An ICE spokesperson said license-plate readers are “one tool” that supports investigations that may be either criminal or civil in nature. The spokesperson stressed that the agency has only contracted for access and is not seeking to build its own database. ICE officials intended do just that in 2014, but they quickly scuttled their plans after an outcry over privacy concerns.
Today, it’s somewhat beside the point who builds and maintains the database. Information for databases like those compiled by Vigilant Solutions is harvested from a constellation of partnerships with local law-enforcement agencies, toll authorities, and private transportation companies. That network is more comprehensive than anything ICE might build and populate on its own.
Further, contracting with a third party like Vigilant may help ICE circumvent some of the “sanctuary city” laws that have arisen in response to the administration’s immigration crackdown. In various permutations, these laws typically prohibit local law-enforcement officials in sanctuary cities from providing ICE with information not otherwise publicly available on suspected undocumented immigrants.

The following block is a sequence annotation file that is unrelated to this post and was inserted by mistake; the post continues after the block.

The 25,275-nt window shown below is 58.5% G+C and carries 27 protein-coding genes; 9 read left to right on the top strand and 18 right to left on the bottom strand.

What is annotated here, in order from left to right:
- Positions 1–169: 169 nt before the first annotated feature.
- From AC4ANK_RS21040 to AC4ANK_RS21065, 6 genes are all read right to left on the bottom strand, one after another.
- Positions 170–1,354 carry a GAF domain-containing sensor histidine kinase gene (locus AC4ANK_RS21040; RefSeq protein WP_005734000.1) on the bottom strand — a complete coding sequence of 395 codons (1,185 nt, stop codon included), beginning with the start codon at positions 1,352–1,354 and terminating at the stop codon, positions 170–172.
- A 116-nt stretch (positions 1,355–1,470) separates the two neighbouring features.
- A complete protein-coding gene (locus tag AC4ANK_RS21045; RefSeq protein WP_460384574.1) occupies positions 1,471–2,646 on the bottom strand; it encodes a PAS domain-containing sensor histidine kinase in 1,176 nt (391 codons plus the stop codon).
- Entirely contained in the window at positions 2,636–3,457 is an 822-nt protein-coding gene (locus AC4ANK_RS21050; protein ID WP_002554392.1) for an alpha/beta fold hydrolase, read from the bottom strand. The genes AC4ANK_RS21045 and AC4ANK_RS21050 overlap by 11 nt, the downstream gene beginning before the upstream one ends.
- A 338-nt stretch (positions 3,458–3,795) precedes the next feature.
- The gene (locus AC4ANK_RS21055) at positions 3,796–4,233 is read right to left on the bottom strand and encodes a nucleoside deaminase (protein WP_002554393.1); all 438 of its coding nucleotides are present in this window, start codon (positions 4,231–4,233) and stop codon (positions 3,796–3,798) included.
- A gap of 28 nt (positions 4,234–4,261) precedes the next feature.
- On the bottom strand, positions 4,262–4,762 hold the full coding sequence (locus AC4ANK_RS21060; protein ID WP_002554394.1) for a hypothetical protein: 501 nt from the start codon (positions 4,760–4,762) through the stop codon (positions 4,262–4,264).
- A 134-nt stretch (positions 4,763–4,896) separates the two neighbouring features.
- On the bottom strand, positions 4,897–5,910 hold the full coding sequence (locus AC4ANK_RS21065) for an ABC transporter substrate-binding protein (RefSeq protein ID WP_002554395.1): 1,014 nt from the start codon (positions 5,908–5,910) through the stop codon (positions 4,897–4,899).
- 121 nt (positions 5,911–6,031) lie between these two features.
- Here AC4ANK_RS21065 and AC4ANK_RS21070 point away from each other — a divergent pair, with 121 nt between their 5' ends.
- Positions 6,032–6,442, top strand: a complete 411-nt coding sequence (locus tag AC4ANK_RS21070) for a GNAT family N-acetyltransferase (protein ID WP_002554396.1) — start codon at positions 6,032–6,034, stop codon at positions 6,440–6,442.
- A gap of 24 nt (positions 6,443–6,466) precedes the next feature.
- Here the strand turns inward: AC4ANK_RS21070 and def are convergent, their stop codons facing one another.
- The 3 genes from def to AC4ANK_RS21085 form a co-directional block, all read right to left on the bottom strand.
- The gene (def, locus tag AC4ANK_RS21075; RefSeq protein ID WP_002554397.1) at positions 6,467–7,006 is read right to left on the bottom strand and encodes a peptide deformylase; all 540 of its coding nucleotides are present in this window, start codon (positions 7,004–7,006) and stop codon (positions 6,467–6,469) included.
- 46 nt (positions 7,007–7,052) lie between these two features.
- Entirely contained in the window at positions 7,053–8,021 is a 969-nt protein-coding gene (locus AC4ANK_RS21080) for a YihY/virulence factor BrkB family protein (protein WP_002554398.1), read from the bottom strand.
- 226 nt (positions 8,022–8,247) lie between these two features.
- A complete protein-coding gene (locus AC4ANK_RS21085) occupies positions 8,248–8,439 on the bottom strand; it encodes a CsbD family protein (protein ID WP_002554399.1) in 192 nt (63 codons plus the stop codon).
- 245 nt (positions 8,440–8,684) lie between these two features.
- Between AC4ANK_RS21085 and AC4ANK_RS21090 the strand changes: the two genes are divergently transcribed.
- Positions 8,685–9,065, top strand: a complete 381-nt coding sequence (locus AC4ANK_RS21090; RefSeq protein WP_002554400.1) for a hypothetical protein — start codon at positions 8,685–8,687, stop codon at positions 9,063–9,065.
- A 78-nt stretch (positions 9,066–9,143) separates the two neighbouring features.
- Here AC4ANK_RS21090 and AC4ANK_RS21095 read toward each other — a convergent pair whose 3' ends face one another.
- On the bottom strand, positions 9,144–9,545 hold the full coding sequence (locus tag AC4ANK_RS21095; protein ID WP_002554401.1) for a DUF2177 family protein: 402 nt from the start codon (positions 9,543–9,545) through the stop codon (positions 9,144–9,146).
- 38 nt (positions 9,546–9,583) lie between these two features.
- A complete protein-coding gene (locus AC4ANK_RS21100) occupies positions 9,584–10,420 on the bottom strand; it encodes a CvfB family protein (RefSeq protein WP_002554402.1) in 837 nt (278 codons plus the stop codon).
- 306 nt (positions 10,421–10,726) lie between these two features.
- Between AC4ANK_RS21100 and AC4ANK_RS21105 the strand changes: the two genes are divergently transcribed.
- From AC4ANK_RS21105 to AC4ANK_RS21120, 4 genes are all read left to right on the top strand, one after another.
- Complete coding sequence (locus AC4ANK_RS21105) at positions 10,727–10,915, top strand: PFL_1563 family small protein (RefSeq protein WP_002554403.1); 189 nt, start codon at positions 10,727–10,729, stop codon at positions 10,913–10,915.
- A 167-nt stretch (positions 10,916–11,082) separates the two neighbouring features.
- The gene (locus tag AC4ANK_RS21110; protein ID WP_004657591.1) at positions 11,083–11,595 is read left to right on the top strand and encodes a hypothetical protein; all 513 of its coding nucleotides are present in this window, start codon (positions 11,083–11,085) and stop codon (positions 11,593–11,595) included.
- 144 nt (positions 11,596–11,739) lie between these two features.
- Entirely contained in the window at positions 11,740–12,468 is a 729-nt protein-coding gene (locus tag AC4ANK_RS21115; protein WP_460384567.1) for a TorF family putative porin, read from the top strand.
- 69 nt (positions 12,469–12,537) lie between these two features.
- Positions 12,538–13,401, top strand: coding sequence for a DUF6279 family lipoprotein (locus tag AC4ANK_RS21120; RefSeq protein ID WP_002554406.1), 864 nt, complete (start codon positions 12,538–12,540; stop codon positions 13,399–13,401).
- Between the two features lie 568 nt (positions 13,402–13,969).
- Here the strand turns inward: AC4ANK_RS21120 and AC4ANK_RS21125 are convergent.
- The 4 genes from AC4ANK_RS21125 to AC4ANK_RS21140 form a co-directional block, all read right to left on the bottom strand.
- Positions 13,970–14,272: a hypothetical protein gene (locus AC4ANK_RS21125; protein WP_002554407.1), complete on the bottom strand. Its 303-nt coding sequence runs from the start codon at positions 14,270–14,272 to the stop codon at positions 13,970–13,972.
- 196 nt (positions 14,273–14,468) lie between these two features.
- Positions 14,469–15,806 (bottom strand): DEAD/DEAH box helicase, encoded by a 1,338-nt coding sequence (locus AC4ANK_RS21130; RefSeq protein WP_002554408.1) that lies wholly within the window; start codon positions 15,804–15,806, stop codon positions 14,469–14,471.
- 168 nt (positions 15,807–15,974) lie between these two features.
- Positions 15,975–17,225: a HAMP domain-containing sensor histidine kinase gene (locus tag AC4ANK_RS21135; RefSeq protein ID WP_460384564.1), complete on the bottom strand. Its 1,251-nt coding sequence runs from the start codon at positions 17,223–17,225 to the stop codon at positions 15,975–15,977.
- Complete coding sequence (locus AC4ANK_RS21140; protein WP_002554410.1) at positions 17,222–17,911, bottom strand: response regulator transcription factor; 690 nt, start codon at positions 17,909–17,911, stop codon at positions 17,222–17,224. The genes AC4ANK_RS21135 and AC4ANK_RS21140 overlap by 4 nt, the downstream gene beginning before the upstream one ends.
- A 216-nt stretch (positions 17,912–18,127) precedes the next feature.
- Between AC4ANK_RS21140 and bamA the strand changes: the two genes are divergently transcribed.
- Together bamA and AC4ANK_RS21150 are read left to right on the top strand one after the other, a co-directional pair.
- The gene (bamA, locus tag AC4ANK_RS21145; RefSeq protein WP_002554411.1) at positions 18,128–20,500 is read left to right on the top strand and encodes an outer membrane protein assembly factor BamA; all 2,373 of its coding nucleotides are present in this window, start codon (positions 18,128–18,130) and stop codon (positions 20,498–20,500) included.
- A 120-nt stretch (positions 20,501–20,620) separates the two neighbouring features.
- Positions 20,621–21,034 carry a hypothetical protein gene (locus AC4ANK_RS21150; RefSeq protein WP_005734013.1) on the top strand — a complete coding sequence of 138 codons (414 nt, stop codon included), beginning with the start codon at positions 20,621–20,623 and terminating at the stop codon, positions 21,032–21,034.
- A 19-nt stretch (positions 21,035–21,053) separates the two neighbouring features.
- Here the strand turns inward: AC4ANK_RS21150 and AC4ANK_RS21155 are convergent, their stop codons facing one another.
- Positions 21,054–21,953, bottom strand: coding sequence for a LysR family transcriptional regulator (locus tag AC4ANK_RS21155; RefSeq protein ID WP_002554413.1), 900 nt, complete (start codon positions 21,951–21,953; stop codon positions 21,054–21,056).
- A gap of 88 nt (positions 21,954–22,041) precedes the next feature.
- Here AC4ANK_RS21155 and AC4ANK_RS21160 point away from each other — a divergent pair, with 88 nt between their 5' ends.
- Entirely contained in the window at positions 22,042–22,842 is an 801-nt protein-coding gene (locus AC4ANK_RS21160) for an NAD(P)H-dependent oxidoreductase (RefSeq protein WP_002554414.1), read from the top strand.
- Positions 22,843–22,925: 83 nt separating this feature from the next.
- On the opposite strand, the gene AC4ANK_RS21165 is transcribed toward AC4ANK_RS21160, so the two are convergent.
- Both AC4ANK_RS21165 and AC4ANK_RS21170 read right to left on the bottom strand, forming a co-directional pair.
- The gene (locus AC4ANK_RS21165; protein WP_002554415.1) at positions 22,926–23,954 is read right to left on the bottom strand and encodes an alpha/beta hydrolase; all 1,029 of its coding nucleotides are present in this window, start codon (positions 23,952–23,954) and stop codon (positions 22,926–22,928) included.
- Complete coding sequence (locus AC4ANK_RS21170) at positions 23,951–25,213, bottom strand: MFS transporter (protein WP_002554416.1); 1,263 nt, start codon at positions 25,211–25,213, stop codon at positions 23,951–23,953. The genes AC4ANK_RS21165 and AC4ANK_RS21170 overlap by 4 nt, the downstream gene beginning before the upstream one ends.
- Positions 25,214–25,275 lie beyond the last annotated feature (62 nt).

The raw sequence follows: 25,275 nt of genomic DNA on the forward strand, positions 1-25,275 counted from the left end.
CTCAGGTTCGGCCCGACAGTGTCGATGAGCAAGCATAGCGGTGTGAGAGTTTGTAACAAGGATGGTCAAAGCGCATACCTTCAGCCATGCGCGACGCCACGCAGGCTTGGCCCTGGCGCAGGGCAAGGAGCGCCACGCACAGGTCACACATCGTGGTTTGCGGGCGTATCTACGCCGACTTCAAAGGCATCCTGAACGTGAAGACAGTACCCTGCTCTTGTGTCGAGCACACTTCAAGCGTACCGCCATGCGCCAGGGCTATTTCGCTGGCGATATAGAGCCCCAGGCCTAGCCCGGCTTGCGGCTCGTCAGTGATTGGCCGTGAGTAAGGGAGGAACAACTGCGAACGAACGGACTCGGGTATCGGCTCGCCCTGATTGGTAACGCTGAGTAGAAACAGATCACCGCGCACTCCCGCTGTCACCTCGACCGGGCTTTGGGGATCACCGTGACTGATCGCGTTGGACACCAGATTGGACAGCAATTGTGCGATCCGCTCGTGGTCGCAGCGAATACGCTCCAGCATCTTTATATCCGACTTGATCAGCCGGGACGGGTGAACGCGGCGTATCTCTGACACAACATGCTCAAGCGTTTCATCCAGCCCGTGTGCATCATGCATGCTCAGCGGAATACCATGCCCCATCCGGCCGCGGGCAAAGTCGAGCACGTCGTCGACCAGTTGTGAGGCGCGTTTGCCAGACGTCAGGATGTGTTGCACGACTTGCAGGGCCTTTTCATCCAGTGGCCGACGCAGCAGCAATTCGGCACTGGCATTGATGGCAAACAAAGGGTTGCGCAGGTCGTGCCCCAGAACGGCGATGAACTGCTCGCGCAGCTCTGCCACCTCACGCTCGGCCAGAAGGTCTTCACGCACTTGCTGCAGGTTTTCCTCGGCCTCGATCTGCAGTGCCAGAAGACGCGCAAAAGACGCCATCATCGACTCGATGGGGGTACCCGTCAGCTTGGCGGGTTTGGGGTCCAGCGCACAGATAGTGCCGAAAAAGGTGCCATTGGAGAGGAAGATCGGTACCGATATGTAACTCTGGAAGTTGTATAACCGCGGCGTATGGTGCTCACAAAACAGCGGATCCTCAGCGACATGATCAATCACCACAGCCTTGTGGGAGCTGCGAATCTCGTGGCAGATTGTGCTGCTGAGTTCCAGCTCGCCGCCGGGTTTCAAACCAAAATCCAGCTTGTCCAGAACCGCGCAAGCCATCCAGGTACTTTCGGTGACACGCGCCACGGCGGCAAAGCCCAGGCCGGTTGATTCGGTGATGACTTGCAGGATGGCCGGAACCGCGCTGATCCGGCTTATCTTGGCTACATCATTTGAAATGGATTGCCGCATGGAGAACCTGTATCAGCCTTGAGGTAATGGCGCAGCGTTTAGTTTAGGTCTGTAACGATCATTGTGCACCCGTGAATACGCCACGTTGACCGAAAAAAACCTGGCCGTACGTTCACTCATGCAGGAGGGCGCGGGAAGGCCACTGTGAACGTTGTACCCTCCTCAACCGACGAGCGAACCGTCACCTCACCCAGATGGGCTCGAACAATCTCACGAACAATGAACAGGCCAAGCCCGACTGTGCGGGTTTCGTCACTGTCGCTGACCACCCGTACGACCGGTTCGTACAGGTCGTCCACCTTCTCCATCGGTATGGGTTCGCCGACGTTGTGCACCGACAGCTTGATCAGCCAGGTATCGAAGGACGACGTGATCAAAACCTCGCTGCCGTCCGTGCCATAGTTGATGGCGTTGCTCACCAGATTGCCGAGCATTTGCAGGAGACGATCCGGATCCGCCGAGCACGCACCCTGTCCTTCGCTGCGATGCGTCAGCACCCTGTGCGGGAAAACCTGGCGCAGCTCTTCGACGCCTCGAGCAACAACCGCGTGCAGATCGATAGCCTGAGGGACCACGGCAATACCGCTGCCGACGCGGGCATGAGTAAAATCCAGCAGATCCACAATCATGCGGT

“It’s not like this database is only limited to cars known to belong to undocumented immigrants. It’s everybody.”
– Dave Maass, Electronic Frontier Foundation
Because local and regional law-enforcement organizations are providing license-plate-reader records to Vigilant Solutions, and now that Vigilant and West Publishing are providing the same information to ICE, the records have been passed along through an intermediary rather than via direct access.
“They can essentially do an end-around on the state law,” said Maass, referring to a California law that largely prohibits such information sharing, with some exceptions. “ICE could see where you’ve parked your car 10 nights in a row, and then they have your geolocation. It’s not hard.”